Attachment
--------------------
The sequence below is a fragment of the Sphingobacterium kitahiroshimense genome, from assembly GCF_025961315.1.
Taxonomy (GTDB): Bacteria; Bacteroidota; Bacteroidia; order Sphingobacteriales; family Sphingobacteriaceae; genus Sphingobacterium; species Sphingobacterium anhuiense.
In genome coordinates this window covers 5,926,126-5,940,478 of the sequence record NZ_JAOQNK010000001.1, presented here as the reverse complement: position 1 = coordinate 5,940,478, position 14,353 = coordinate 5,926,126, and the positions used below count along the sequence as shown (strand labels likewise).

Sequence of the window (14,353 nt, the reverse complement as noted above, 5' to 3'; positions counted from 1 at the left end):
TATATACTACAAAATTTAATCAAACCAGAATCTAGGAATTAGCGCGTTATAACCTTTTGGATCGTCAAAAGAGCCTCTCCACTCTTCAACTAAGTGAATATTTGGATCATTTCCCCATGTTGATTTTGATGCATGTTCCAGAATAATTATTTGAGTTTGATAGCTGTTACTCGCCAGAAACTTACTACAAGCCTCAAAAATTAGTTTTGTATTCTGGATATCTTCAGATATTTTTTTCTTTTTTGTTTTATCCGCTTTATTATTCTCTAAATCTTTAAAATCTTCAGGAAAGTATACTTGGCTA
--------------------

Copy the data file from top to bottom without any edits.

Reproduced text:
The sequence below is a fragment of the Sphingobacterium kitahiroshimense genome, from assembly GCF_025961315.1.
Taxonomy (GTDB): Bacteria; Bacteroidota; Bacteroidia; order Sphingobacteriales; family Sphingobacteriaceae; genus Sphingobacterium; species Sphingobacterium anhuiense.
In genome coordinates this window covers 5,926,126-5,940,478 of the sequence record NZ_JAOQNK010000001.1, presented here as the reverse complement: position 1 = coordinate 5,940,478, position 14,353 = coordinate 5,926,126, and the positions used below count along the sequence as shown (strand labels likewise).

Sequence of the window (14,353 nt, the reverse complement as noted above, 5' to 3'; positions counted from 1 at the left end):
TATATACTACAAAATTTAATCAAACCAGAATCTAGGAATTAGCGCGTTATAACCTTTTGGATCGTCAAAAGAGCCTCTCCACTCTTCAACTAAGTGAATATTTGGATCATTTCCCCATGTTGATTTTGATGCATGTTCCAGAATAATTATTTGAGTTTGATAGCTGTTACTCGCCAGAAACTTACTACAAGCCTCAAAAATTAGTTTTGTATTCTGGATATCTTCAGATATTTTTTTCTTTTTTGTTTTATCCGCTTTATTATTCTCTAAATCTTTAAAATCTTCAGGAAAGTATACTTGGCTA